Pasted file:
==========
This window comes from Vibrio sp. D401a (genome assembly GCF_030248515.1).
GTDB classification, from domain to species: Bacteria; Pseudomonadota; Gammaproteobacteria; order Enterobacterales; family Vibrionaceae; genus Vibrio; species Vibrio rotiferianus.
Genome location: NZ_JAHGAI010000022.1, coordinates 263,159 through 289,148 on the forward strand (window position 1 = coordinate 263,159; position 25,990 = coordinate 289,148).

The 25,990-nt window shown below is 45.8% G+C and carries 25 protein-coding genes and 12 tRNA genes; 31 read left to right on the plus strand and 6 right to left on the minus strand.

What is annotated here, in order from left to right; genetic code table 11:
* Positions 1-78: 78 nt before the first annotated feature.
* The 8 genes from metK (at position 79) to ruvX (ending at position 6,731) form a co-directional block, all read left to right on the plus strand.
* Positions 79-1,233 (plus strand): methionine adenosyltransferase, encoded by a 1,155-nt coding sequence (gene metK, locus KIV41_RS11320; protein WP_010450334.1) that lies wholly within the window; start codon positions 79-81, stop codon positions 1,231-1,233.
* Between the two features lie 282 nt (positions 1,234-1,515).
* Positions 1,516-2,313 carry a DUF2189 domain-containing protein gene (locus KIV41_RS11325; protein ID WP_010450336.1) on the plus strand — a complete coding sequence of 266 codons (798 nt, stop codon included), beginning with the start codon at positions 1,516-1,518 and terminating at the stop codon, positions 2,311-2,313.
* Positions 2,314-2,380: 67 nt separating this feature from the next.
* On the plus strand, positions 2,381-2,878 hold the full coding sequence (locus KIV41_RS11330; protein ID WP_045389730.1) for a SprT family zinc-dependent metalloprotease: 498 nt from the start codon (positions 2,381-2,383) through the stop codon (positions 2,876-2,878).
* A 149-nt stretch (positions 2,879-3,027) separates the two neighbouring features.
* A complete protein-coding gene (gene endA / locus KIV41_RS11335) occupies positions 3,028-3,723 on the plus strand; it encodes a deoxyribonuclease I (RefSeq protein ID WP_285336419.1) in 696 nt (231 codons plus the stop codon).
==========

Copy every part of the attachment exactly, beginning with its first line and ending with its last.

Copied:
This window comes from Vibrio sp. D401a (genome assembly GCF_030248515.1).
GTDB classification, from domain to species: Bacteria; Pseudomonadota; Gammaproteobacteria; order Enterobacterales; family Vibrionaceae; genus Vibrio; species Vibrio rotiferianus.
Genome location: NZ_JAHGAI010000022.1, coordinates 263,159 through 289,148 on the forward strand (window position 1 = coordinate 263,159; position 25,990 = coordinate 289,148).

The 25,990-nt window shown below is 45.8% G+C and carries 25 protein-coding genes and 12 tRNA genes; 31 read left to right on the plus strand and 6 right to left on the minus strand.

What is annotated here, in order from left to right; genetic code table 11:
* Positions 1-78: 78 nt before the first annotated feature.
* The 8 genes from metK (at position 79) to ruvX (ending at position 6,731) form a co-directional block, all read left to right on the plus strand.
* Positions 79-1,233 (plus strand): methionine adenosyltransferase, encoded by a 1,155-nt coding sequence (gene metK, locus KIV41_RS11320; protein WP_010450334.1) that lies wholly within the window; start codon positions 79-81, stop codon positions 1,231-1,233.
* Between the two features lie 282 nt (positions 1,234-1,515).
* Positions 1,516-2,313 carry a DUF2189 domain-containing protein gene (locus KIV41_RS11325; protein ID WP_010450336.1) on the plus strand — a complete coding sequence of 266 codons (798 nt, stop codon included), beginning with the start codon at positions 1,516-1,518 and terminating at the stop codon, positions 2,311-2,313.
* Positions 2,314-2,380: 67 nt separating this feature from the next.
* On the plus strand, positions 2,381-2,878 hold the full coding sequence (locus KIV41_RS11330; protein ID WP_045389730.1) for a SprT family zinc-dependent metalloprotease: 498 nt from the start codon (positions 2,381-2,383) through the stop codon (positions 2,876-2,878).
* A 149-nt stretch (positions 2,879-3,027) separates the two neighbouring features.
* A complete protein-coding gene (gene endA / locus KIV41_RS11335) occupies positions 3,028-3,723 on the plus strand; it encodes a deoxyribonuclease I (RefSeq protein ID WP_285336419.1) in 696 nt (231 codons plus the stop codon).